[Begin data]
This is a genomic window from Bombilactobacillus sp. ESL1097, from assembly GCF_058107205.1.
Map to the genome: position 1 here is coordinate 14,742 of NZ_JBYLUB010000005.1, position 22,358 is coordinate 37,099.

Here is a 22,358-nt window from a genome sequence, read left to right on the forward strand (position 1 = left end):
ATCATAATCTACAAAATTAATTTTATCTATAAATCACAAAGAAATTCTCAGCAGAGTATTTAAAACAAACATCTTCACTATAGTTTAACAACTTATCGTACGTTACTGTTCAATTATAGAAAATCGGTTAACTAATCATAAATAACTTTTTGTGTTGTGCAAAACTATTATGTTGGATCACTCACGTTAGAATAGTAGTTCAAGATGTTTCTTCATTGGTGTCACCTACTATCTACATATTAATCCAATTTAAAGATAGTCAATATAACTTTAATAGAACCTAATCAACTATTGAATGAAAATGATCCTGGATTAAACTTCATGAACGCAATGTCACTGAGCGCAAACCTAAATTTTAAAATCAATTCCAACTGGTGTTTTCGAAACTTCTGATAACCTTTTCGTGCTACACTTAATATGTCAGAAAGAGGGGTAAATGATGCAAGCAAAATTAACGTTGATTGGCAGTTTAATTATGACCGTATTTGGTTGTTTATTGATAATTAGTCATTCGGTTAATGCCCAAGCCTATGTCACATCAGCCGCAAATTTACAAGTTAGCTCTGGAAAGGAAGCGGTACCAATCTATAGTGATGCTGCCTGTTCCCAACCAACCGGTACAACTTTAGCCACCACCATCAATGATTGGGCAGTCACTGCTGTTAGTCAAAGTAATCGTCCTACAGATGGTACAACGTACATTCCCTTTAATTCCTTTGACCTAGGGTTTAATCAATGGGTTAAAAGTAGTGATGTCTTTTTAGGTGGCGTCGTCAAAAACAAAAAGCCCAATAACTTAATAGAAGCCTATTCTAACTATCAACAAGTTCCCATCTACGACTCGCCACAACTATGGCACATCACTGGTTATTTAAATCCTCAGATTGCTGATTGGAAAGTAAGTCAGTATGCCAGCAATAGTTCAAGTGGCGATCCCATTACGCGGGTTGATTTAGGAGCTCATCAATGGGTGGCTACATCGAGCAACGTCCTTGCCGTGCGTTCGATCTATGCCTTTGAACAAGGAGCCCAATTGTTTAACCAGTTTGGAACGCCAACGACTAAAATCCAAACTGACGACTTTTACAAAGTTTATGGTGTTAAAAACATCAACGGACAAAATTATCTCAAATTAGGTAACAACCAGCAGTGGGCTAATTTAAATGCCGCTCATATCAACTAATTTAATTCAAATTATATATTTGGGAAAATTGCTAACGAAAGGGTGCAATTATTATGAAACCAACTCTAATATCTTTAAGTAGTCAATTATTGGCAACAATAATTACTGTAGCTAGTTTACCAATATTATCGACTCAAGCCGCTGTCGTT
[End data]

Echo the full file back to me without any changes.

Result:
This is a genomic window from Bombilactobacillus sp. ESL1097, from assembly GCF_058107205.1.
Map to the genome: position 1 here is coordinate 14,742 of NZ_JBYLUB010000005.1, position 22,358 is coordinate 37,099.

Here is a 22,358-nt window from a genome sequence, read left to right on the forward strand (position 1 = left end):
ATCATAATCTACAAAATTAATTTTATCTATAAATCACAAAGAAATTCTCAGCAGAGTATTTAAAACAAACATCTTCACTATAGTTTAACAACTTATCGTACGTTACTGTTCAATTATAGAAAATCGGTTAACTAATCATAAATAACTTTTTGTGTTGTGCAAAACTATTATGTTGGATCACTCACGTTAGAATAGTAGTTCAAGATGTTTCTTCATTGGTGTCACCTACTATCTACATATTAATCCAATTTAAAGATAGTCAATATAACTTTAATAGAACCTAATCAACTATTGAATGAAAATGATCCTGGATTAAACTTCATGAACGCAATGTCACTGAGCGCAAACCTAAATTTTAAAATCAATTCCAACTGGTGTTTTCGAAACTTCTGATAACCTTTTCGTGCTACACTTAATATGTCAGAAAGAGGGGTAAATGATGCAAGCAAAATTAACGTTGATTGGCAGTTTAATTATGACCGTATTTGGTTGTTTATTGATAATTAGTCATTCGGTTAATGCCCAAGCCTATGTCACATCAGCCGCAAATTTACAAGTTAGCTCTGGAAAGGAAGCGGTACCAATCTATAGTGATGCTGCCTGTTCCCAACCAACCGGTACAACTTTAGCCACCACCATCAATGATTGGGCAGTCACTGCTGTTAGTCAAAGTAATCGTCCTACAGATGGTACAACGTACATTCCCTTTAATTCCTTTGACCTAGGGTTTAATCAATGGGTTAAAAGTAGTGATGTCTTTTTAGGTGGCGTCGTCAAAAACAAAAAGCCCAATAACTTAATAGAAGCCTATTCTAACTATCAACAAGTTCCCATCTACGACTCGCCACAACTATGGCACATCACTGGTTATTTAAATCCTCAGATTGCTGATTGGAAAGTAAGTCAGTATGCCAGCAATAGTTCAAGTGGCGATCCCATTACGCGGGTTGATTTAGGAGCTCATCAATGGGTGGCTACATCGAGCAACGTCCTTGCCGTGCGTTCGATCTATGCCTTTGAACAAGGAGCCCAATTGTTTAACCAGTTTGGAACGCCAACGACTAAAATCCAAACTGACGACTTTTACAAAGTTTATGGTGTTAAAAACATCAACGGACAAAATTATCTCAAATTAGGTAACAACCAGCAGTGGGCTAATTTAAATGCCGCTCATATCAACTAATTTAATTCAAATTATATATTTGGGAAAATTGCTAACGAAAGGGTGCAATTATTATGAAACCAACTCTAATATCTTTAAGTAGTCAATTATTGGCAACAATAATTACTGTAGCTAGTTTACCAATATTATCGACTCAAGCCGCTGTCGTT